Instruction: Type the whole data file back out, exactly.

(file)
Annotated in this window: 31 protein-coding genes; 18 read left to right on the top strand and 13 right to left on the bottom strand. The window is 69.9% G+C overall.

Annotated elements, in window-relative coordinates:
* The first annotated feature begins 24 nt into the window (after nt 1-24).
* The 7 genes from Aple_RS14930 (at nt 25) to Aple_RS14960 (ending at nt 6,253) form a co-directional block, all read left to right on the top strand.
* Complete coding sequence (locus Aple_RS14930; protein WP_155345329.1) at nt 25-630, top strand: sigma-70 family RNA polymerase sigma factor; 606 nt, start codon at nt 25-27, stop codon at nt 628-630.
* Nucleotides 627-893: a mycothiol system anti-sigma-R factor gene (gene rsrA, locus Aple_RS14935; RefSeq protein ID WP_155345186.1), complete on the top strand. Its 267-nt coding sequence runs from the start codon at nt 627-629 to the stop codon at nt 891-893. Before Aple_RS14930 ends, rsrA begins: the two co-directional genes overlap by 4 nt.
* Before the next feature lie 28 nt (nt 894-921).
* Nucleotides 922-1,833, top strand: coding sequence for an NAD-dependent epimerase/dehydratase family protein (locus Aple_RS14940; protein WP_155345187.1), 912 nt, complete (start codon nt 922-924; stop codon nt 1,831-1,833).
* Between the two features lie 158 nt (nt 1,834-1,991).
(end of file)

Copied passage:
Annotated in this window: 31 protein-coding genes; 18 read left to right on the top strand and 13 right to left on the bottom strand. The window is 69.9% G+C overall.

Annotated elements, in window-relative coordinates:
* The first annotated feature begins 24 nt into the window (after nt 1-24).
* The 7 genes from Aple_RS14930 (at nt 25) to Aple_RS14960 (ending at nt 6,253) form a co-directional block, all read left to right on the top strand.
* Complete coding sequence (locus Aple_RS14930; protein WP_155345329.1) at nt 25-630, top strand: sigma-70 family RNA polymerase sigma factor; 606 nt, start codon at nt 25-27, stop codon at nt 628-630.
* Nucleotides 627-893: a mycothiol system anti-sigma-R factor gene (gene rsrA, locus Aple_RS14935; RefSeq protein ID WP_155345186.1), complete on the top strand. Its 267-nt coding sequence runs from the start codon at nt 627-629 to the stop codon at nt 891-893. Before Aple_RS14930 ends, rsrA begins: the two co-directional genes overlap by 4 nt.
* Before the next feature lie 28 nt (nt 894-921).
* Nucleotides 922-1,833, top strand: coding sequence for an NAD-dependent epimerase/dehydratase family protein (locus Aple_RS14940; protein WP_155345187.1), 912 nt, complete (start codon nt 922-924; stop codon nt 1,831-1,833).
* Between the two features lie 158 nt (nt 1,834-1,991).